All time is precious; but the time of our childhood and of our youth is more precious than any other portion of our existence. For those are the periods when we can acquire knowledge and develop our capacities. If we allow these morning hours of life to slip away, we shall never be able to recoup the loss. Just as money laid out at interest doubles and trebles itself in time, the precious hours of childhood and youth, if properly used, will produce incalculable advantages.
suicide n. the act of killing oneself deliberately自杀
deduct v. to take away ... from a total amount (从总量中)扣除
at one’s disposal available for use as one prefers由……自行支配
recoup v. to get back something that you have spent or lost弥补
Zhao Ruirui, 1.97 meters tall, was the tallest player in the Women's Volleyball World Cup in 2003. Thanks to her baby face, she was also the most beautiful player.
But, more importantly, she was also the Cup's best player! She attacked quickly, scored lots of points, and was a great striker(扣球手).
“She is young, but she's already an excellent attacker,” says Chen Zhonghe, the team's head coach.
Being tall sometimes makes Zhao's life difficult. The 25-year-old girl finds it hard to buy trousers long enough. And sometimes people think she's a boy.
Still, she would never want to be short. “It's a pity I can't grow any taller,” she says.“I hope to be even taller, so I would be a better player.”
Zhao works very hard to be good at volleyball. But when she's not training, she likes to listen to pop songs and she likes drawing.
She was very pleased to win the Cup. “I want to be the best volleyball player in the world,” she said. “I still have a long way to go.”
Imagine that the genome (基因组) is a book. The book consists of 23 chapters with thousands of stories made up of paragraphs, words and letters on different levels. There are one billion words in the book, as long as 800 Bibles; if I read the genome out to you at the rate of one word per second for eight hours a day, it would take me centuries; if I wrote out the human genome, one letter per millimeter, my text would be as long as the River Danube. This is a huge volume, a book of great length, but it all fits inside an extremely small cell nuclear(细胞核) that fits easily upon the head of a pin.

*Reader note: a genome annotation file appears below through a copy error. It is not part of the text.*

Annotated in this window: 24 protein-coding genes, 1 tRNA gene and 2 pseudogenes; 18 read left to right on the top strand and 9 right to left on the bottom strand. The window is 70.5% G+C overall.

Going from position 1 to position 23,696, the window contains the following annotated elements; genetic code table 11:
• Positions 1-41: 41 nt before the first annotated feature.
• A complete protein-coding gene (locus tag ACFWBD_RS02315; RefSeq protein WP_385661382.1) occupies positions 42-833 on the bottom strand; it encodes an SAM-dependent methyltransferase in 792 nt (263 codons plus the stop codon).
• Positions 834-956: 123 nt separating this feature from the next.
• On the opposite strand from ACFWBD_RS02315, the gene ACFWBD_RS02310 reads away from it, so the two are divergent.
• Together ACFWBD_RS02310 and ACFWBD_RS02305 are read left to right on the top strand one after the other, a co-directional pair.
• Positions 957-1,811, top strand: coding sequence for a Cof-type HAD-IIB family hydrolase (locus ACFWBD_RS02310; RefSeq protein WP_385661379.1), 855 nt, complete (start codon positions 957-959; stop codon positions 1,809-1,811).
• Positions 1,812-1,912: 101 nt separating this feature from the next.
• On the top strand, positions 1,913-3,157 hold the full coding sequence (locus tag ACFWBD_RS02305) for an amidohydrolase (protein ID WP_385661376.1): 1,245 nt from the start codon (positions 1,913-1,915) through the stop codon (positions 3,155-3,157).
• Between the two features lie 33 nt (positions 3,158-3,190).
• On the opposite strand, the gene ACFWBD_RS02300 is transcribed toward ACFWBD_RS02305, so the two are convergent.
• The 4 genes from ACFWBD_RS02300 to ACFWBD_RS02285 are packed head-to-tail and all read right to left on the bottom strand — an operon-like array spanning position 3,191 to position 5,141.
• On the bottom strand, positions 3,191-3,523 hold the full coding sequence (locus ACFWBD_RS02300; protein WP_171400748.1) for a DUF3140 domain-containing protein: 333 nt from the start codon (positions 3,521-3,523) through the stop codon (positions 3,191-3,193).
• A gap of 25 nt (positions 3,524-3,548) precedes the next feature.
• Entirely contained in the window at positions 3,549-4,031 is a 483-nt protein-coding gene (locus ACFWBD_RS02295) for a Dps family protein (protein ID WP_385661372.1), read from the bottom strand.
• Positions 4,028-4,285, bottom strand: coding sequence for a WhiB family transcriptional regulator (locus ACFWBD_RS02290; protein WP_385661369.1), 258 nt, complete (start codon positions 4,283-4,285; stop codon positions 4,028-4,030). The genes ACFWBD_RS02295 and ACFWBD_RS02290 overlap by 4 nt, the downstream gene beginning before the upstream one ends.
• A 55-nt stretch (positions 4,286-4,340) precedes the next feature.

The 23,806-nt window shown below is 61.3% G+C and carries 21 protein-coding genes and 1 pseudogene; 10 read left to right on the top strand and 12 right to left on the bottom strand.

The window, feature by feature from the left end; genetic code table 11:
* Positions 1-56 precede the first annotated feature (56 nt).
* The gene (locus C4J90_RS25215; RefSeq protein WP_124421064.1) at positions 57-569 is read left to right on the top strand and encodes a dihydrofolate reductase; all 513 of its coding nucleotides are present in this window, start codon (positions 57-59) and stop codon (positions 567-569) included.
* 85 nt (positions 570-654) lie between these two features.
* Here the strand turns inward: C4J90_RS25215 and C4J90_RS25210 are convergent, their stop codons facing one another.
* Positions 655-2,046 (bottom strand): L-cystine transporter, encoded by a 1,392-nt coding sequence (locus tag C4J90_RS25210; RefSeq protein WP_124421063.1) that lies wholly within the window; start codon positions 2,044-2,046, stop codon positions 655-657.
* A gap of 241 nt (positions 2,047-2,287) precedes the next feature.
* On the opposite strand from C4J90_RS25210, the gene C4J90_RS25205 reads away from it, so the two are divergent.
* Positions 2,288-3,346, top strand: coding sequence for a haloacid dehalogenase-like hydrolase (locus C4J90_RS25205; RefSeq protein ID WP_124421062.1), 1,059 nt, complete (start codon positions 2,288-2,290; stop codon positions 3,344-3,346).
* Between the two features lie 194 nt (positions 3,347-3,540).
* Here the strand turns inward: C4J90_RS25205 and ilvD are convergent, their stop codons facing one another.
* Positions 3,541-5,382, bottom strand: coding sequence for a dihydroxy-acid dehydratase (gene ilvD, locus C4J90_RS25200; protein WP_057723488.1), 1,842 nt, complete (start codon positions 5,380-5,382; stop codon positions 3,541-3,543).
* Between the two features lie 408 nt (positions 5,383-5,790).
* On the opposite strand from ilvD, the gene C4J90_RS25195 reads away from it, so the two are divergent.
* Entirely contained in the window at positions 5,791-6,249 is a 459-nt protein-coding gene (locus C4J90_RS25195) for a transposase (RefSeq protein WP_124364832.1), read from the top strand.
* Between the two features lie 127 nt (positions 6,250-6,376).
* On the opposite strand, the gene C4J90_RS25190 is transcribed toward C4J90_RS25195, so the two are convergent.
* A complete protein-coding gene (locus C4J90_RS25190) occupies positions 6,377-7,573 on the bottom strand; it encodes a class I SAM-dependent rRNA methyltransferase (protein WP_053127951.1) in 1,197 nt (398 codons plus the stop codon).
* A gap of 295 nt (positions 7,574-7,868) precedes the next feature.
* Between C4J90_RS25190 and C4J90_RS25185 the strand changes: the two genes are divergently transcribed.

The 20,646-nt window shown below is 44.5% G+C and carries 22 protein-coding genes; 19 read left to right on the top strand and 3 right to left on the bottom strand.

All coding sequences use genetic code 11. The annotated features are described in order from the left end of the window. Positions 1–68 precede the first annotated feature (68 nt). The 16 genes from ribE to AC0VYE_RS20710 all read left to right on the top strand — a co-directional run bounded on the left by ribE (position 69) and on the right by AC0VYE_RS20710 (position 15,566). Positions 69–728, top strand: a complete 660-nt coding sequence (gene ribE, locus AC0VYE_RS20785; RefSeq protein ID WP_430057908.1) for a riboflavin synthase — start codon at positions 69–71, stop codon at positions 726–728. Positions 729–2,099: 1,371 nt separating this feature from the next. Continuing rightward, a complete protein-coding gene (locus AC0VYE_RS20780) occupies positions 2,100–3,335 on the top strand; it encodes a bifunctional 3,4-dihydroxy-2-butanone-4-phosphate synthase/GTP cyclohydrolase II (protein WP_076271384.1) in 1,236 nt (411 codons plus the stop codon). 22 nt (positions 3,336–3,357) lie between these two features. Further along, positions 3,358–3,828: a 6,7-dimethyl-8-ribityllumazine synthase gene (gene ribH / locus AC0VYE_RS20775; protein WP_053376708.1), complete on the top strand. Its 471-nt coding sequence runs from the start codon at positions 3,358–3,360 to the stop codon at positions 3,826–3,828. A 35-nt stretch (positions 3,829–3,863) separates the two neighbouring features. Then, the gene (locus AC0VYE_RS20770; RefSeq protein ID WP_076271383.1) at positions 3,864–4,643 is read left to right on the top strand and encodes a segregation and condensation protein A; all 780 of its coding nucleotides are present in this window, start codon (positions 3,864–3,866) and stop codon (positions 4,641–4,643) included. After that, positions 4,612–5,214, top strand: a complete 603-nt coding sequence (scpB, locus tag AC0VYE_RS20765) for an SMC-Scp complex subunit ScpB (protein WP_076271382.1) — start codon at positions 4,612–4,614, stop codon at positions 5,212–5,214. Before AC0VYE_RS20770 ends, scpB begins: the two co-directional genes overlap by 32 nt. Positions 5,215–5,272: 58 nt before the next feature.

The idea of the genome as a book is not, strictly speaking, even a metaphor. It is true to a great extent. A book is a piece of digital information, written in one-directional form and defined by a code that translates a small alphabet of signs into a large dictionary of meanings through the order of their groupings. So is a genome. The only difference is that all English books read from left to right, while some parts of the genome read from left to right while some from right to left, but never both at the same time.
While English books are written in words of different lengthens using twenty-six letters, genomes are written entirely in words of three-letter length, using only four letters, and instead of being written on flat pages, they are written on long chains of DNA molecules (分子).
The genome is a very clever book, because in the right condition it can both photocopy itself and read itself.
millimeter n. 毫米
alphabet n. 字母表